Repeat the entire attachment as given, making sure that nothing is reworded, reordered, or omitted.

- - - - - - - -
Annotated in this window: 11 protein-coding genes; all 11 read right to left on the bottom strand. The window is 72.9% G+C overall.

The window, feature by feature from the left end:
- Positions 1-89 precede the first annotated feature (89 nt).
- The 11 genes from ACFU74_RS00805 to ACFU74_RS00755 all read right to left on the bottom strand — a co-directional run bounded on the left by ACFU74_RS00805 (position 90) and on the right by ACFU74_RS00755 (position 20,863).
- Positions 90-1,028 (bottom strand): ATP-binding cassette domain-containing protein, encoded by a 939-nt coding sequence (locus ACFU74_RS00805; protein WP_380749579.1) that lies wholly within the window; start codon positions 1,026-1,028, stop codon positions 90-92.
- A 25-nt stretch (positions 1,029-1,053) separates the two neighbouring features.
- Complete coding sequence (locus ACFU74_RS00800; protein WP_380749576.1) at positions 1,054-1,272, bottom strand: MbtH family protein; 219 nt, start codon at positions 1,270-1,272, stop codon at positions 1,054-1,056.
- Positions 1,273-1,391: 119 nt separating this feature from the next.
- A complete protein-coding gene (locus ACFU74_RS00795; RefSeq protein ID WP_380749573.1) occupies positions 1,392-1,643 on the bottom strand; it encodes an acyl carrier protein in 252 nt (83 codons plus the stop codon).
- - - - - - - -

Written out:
Annotated in this window: 11 protein-coding genes; all 11 read right to left on the bottom strand. The window is 72.9% G+C overall.

The window, feature by feature from the left end:
- Positions 1-89 precede the first annotated feature (89 nt).
- The 11 genes from ACFU74_RS00805 to ACFU74_RS00755 all read right to left on the bottom strand — a co-directional run bounded on the left by ACFU74_RS00805 (position 90) and on the right by ACFU74_RS00755 (position 20,863).
- Positions 90-1,028 (bottom strand): ATP-binding cassette domain-containing protein, encoded by a 939-nt coding sequence (locus ACFU74_RS00805; protein WP_380749579.1) that lies wholly within the window; start codon positions 1,026-1,028, stop codon positions 90-92.
- A 25-nt stretch (positions 1,029-1,053) separates the two neighbouring features.
- Complete coding sequence (locus ACFU74_RS00800; protein WP_380749576.1) at positions 1,054-1,272, bottom strand: MbtH family protein; 219 nt, start codon at positions 1,270-1,272, stop codon at positions 1,054-1,056.
- Positions 1,273-1,391: 119 nt separating this feature from the next.
- A complete protein-coding gene (locus ACFU74_RS00795; RefSeq protein ID WP_380749573.1) occupies positions 1,392-1,643 on the bottom strand; it encodes an acyl carrier protein in 252 nt (83 codons plus the stop codon).